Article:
The City of Minden is making the next step towards automated electric and water meters.
In the coming months, the city council will decide whether to grant authority to mayor Tommy Davis to enter into discussion and negotiation with a company to install electronic meters throughout the city.
“We’ve been talking about that for about two years now,” he said. “In the last couple of months, more than ever, the need has been pointed out by the people who work here in city hall. The meter reading is getting more difficult.”
By the time meters are read, processed and billed, some people may be getting bills for a 28-day cycle, others a 40-day cycle, Davis said. By going to an automated system, readings are more accurate, the billing cycle is the same every month and a host of other benefits for the city and the customers.
The city received three requests for proposals, one from Utiliworks quoting $3,777,765, one from HD, quoting $3,715,952 and the third from AquaMetric out of Texas quoting $2,640,813. After meeting with the public works department heads for both water and electric, the company that will be presented for approval is Aquametric as it seems to better meet the needs of the city, Davis said.
If approved by the council, it will then take four months to install the electronics of the system, the repeater towers, the equipment needed inside city hall and the software for the program. Once that is complete, Davis says it will be up to a year before all the meters are replaced. Until then, meters will be manually read and billing will continue as is.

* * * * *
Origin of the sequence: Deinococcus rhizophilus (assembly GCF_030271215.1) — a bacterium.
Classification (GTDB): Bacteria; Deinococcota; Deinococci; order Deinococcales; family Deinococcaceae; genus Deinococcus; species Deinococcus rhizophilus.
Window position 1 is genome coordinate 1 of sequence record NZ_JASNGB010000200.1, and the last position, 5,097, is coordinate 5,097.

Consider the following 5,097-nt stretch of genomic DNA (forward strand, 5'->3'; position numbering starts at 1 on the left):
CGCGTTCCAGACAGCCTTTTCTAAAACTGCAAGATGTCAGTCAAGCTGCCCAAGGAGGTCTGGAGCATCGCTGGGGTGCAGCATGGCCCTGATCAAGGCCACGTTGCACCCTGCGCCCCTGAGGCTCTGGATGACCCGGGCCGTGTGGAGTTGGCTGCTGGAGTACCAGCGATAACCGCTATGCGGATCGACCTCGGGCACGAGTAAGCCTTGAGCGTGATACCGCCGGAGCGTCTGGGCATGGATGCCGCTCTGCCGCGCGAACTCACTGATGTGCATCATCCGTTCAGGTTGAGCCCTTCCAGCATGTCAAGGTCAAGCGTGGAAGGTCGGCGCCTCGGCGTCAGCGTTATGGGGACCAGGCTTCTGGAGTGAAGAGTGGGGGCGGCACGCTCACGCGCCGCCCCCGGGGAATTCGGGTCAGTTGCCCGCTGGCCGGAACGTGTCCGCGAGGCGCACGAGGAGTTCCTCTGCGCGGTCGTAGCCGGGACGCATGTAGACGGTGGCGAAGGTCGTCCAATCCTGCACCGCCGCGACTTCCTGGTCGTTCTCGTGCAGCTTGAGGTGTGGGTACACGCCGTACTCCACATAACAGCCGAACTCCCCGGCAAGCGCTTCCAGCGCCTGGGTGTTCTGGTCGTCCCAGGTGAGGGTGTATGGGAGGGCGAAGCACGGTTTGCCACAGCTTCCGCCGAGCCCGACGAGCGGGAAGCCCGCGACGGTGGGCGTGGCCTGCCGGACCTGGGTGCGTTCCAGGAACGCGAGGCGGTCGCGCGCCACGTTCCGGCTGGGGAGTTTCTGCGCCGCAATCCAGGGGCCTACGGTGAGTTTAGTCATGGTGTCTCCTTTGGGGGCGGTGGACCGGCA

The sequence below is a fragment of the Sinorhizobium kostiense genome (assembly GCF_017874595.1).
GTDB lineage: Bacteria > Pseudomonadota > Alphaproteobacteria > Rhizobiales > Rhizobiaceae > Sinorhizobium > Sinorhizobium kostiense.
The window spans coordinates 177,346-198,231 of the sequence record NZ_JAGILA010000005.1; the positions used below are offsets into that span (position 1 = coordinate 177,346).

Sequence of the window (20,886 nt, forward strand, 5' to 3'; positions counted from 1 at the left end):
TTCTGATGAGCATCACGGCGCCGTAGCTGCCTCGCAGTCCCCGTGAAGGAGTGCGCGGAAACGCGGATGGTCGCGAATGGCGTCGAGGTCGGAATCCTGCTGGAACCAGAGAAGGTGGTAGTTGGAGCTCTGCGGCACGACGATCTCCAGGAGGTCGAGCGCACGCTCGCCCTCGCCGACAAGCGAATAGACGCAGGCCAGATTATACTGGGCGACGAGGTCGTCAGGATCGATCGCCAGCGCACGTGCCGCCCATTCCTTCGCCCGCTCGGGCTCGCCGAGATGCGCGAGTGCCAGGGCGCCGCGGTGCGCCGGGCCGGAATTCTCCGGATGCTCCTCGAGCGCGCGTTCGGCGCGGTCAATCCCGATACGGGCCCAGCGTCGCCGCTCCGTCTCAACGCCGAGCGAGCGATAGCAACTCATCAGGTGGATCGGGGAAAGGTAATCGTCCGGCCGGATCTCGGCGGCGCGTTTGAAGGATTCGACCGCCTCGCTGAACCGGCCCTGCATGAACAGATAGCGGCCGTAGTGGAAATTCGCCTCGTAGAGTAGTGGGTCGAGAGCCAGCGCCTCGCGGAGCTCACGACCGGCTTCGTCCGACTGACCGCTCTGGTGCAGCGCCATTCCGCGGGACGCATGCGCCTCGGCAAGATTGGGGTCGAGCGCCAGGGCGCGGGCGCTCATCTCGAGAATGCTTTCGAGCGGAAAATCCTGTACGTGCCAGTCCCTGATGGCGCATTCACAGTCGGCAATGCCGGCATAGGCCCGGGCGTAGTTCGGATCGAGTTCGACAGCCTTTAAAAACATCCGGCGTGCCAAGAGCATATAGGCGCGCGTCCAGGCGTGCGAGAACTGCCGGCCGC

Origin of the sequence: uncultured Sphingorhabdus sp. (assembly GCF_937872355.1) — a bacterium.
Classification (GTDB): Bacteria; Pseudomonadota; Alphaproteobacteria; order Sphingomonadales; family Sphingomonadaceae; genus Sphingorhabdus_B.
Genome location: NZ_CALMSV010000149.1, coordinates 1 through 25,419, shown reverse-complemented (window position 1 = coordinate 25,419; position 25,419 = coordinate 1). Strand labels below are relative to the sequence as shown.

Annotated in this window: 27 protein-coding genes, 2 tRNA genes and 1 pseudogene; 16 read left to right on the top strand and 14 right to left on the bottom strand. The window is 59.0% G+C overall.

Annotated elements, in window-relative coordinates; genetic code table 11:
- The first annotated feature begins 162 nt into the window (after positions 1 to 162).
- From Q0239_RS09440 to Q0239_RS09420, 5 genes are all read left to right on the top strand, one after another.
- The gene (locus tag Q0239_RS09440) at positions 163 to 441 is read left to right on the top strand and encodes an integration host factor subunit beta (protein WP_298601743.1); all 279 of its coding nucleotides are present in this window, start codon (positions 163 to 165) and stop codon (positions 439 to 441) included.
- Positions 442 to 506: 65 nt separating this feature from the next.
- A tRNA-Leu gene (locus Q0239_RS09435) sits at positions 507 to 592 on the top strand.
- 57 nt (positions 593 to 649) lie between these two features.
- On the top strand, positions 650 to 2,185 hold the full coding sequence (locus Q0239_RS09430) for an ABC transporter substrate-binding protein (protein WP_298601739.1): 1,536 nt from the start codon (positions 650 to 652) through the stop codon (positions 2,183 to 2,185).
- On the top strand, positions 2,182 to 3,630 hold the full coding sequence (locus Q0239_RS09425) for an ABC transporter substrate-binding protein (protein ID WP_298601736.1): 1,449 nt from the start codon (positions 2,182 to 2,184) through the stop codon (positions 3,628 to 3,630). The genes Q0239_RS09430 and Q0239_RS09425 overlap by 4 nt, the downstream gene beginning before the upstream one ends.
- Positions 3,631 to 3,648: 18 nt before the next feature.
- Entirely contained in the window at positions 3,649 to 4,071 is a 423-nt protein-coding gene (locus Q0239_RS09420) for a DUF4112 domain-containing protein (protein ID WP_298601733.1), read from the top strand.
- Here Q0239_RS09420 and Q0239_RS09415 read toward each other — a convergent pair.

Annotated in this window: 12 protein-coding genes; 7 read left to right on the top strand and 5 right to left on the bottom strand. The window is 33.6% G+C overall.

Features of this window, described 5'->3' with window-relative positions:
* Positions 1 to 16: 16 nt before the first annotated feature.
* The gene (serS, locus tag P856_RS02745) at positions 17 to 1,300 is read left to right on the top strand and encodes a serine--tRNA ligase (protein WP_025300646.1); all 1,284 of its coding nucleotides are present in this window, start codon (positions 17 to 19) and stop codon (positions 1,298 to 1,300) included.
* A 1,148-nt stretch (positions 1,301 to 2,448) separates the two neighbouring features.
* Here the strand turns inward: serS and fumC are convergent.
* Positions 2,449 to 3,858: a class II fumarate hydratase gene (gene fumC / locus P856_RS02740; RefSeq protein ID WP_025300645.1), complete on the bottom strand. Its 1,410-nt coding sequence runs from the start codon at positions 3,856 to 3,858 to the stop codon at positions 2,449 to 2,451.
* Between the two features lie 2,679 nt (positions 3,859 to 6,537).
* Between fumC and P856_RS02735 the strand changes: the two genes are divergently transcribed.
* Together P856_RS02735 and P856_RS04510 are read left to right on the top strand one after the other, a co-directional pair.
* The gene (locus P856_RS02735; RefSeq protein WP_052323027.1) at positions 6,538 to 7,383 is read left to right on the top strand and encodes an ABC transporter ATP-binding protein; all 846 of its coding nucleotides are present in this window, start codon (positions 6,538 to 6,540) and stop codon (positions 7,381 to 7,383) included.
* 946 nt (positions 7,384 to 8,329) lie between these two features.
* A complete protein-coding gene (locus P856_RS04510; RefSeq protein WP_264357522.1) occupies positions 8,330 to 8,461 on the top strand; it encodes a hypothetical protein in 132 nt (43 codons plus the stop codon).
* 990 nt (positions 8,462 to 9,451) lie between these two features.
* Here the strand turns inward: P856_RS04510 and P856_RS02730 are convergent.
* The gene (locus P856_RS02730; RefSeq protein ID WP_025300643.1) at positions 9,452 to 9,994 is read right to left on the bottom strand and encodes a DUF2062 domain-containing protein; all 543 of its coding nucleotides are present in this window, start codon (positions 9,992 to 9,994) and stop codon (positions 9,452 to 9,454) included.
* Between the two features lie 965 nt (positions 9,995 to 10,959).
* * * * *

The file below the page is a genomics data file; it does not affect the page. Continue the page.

The council will then have to decide how to fund the cost of the project. City clerk Michael Fluhr estimated $3 million for the total cost, with the option of financing it through either the bond commission or Government Capital, a lending company that works with municipalities for funding needs.
“We have figured about $350,000 on contingencies,” Fluhr said, adding the quotes received are what the package would cost.
There are three proposals the council will consider on how to pay for it. The first proposal, he says, is nothing in the budget and nothing pulled from reserves would leave the city financing the full $3 million. In proposal two, he explained, if the $3 million is financed, he would put $350,000 into the budget for contingencies, leaving a total to pay back $2.65. In proposal three, $350,000 would come from the public works fund and $1 million from reserves, leaving $1.65.
“The question is, do we want to do the $350,000 out of our own pocket or do we finance it?” Fluhr said, adding the $350,000 is just an estimated figure. “We don’t know how high the contingency could be.”
Davis says reserves as of Sept. 30, stands at $15,842,000.
If AquaMetric is chosen, the company will be responsible for the installation of the meters and parts if needed, but the city will be responsible for maintenance and upkeep once installed.